Nitish sails through despite a marginal increase in vote share

The facts tell their own tale:

- The massive victory was achieved by garnering four-fifths of the seats — 206 in the 243-member Assembly — by the Nitish Kumar-led Bharatiya Janata Party-Janata Dal (United) combine despite the ruling alliance having polled only 38.8 per cent of the votes.
It is a comparatively small share of vote percentage in an electoral sweep as  most landslides in the past have recorded over 50 per cent of vote share.

- The ruling combine won an unprecedented 85 per cent of all the seats contested.

- The BJP had an excellent ‘strike rate’, winning over 90 per cent of seats it contested compared to 82 per cent won by its senior partner, the JD(U).

- Opposition parties and independents managed to win only 37 of the 243 seats

-Muslims voted for the ruling combine thus deserting their one-time messiah, Lalu Prasad Yadav

- Turn-out of women voters was more than the male voters

The landslide victory of the ruling combine — the biggest-ever sweep in Indian electoral history, barring by the Left parties and the 1984 Lok Sabha sweep by the Congress — has been achieved thanks to a divided opposition too.

However, the election results show even if the JD(U)-BJP had faced a united Opposition, the latter would not have made it, arithmetically speaking: as against the 38.8 per cent vote share achieved by the alliance, the combined opposition’s vote share stands at around 36.

The JD(U)-BJP’s combined vote share achieved in this election was only 2.7 per cent more than what it got in the October 2005 polls. The Rashtriya Janata Dal-Lok Janshakti Party alliance won 25 seats for 25.59 per cent vote share while the Congress polled only 8.38 per cent of votes in winning four seats.

But then, Lalu can still draw some comfort. All is still not lost for him. He may have returned the worst-ever performance since forming the party in 1997 — winning only 22 seats, 32 less than the last tally — but has polled over 25 per cent (in alliance with LJP) votes. Lalu can rightly claim he may be down but still not out.

As for the strike rate, the BJP managed a notch better than the JD(U) making full use of not just the good governance plank but also taking care in distribution of seats. It won 91 of the 102 seats contested (vote percentage 16.46) compared to JD(U)’s 115 out of 141 (22.61 per cent votes). The BJP gained 37 seats compared to JD(U)’s 27.
Interestingly, the BJP could win more seats despite increasing its vote share by a mere 0.8 per cent compared to the last Assembly polls. The increase in JD(U)’s vote share was just 2.1 per cent compared to the 2005 polls.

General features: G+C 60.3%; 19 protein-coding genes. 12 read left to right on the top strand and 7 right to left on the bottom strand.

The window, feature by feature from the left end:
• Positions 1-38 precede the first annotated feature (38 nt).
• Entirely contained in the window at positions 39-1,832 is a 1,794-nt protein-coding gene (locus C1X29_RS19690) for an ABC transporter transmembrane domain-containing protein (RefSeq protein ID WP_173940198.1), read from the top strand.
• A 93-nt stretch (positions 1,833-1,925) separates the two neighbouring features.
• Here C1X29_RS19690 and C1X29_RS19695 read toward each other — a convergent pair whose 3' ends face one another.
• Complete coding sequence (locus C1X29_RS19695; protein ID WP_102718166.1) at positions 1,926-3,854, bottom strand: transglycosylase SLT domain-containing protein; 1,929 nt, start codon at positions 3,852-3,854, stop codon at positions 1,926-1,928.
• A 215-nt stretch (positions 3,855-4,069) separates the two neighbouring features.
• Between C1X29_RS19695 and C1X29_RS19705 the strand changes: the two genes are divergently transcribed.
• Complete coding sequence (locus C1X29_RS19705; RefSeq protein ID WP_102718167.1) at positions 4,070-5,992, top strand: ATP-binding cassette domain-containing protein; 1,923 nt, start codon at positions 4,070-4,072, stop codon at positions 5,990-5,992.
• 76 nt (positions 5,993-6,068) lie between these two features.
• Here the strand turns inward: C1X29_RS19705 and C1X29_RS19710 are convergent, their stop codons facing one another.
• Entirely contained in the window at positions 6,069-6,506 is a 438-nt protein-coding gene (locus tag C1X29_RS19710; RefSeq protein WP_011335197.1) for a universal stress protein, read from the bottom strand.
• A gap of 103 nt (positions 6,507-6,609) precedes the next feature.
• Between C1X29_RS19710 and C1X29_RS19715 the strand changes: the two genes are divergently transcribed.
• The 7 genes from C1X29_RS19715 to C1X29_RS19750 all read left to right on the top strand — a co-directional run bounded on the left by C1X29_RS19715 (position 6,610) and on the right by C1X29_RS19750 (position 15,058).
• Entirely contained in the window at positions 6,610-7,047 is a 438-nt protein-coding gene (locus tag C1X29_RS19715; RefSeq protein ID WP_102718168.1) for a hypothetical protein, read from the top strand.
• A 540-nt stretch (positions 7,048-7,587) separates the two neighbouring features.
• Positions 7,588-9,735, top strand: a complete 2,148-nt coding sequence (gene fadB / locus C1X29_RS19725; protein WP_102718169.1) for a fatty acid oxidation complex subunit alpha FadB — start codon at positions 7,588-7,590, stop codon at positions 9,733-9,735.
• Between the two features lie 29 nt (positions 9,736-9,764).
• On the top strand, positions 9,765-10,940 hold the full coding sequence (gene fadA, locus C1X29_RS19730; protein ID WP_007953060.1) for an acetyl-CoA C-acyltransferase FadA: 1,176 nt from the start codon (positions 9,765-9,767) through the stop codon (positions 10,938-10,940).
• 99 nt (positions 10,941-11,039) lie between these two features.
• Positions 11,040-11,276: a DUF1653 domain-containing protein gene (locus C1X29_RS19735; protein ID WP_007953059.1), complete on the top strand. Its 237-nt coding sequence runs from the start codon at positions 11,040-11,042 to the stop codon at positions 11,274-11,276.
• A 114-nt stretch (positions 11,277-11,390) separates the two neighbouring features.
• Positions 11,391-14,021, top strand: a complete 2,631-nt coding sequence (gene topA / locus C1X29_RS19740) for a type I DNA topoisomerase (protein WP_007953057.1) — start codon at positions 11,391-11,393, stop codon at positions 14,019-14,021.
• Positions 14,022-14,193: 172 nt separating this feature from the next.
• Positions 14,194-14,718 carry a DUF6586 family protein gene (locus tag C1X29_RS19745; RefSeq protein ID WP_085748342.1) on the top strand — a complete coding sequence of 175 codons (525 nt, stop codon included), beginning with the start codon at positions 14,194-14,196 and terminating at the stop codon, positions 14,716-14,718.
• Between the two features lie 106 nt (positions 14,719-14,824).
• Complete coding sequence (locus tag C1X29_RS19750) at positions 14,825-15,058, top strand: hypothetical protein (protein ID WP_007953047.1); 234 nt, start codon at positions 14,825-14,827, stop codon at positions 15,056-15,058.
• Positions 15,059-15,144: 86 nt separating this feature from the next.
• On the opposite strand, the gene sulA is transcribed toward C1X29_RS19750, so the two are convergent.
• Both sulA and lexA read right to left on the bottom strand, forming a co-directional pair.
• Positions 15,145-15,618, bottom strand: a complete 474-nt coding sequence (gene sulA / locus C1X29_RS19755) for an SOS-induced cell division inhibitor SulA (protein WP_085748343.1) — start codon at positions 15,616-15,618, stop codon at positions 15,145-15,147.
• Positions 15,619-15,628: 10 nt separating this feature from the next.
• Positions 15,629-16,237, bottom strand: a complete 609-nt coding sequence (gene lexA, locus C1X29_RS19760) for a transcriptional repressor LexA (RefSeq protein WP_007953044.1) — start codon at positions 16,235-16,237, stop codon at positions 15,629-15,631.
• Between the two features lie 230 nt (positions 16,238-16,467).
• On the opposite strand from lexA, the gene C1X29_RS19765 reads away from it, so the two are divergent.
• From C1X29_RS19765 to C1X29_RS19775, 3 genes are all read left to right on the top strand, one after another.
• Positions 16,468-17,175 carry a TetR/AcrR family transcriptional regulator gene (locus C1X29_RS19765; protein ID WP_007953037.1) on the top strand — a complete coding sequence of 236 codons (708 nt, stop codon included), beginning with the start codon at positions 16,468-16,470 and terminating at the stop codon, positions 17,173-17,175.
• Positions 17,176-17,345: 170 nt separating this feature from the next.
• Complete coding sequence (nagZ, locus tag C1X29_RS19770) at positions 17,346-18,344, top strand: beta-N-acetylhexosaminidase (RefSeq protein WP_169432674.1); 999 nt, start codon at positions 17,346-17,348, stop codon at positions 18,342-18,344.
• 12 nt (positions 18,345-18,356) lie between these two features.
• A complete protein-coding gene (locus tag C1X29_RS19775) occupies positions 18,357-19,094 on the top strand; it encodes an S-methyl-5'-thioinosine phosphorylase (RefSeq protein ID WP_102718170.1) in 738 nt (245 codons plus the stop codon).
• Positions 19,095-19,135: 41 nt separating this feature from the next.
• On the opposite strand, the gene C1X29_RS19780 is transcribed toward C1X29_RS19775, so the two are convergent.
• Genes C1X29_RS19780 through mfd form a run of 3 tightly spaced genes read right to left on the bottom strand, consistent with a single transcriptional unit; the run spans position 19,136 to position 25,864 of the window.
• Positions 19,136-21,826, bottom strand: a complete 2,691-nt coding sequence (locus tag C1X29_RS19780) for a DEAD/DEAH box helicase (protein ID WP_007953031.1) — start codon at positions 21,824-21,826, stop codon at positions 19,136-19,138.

Smart seat distribution

According to one analysis, the strike rate has been impressive because of the smart seat distribution that the two parties planned. In 30 major towns that the two parties contested, the BJP won 23 while the JD(U) won seven. The opposition could not win any of these urban seats. The good governance and especially, the plank of improved law and order, played a key role in these urban seats. The winning alliance’s campaign harped on the ‘dark days’ of Lalu’s chief ministership  when kidnappings and extortions were a daily occurrence.

In another interesting outcome, the ruling coalition’s performance has been impressive in Muslim dominated areas of Bihar. Muslims account for 18 per cent of Bihar electorate and naturally are a crucial factor for any party. Although only 19 Muslim candidates won — it should have been much more for an 18 per cent population — including one from BJP, it is interesting to note that the BJP-JD(U) combine won 40 of 51 Assembly segments in seven minority concentration districts — Kishanganj, Katihar, Araria, Darbhanga, West Champaran, Sitamarhi and Purnea. The BJP alone won 27 seats in these districts while 13 went to the JD(U). Along with good governance, Nitish Kumar had assiduously wooed the Muslims, especially the most backward Pasmanda group, through various measures such as appointment of Urdu teachers, raising boundaries of graveyards, vocational courses, etc. Lalu, who tried to revive his MY (Muslim-Yadav) theory, was a distant second in these areas where even two independents won. Of the total 19 successful Muslim candidates, seven are from the JD(U), six RJD, three Congress, two LJP and one from the BJP.

For the Congress, it would be a long haul to resurrect the party after the battering it has suffered in the current polls.

The decision of the party to go it alone in Bihar and contest all 243 seats on its own made it even better for the ruling alliance. In 2005, Congress contested only 50 seats when it fought the elections in an alliance with RJD-LJP.

The split has also hurt the Congress, which won only four seats compared to nine in the last elections. It can take no consolation that its vote share has only come down from 8.4 per cent to 6.

In the last elections, the Congress had a tie-up with Lalu, hence its moderate showing — it had then contested 51 seats winning nine of them. This time, it was a solo show for the party but it contested all the 243 seats. That it could win only four seats will mean that Congress has a long way to go before it recoups.

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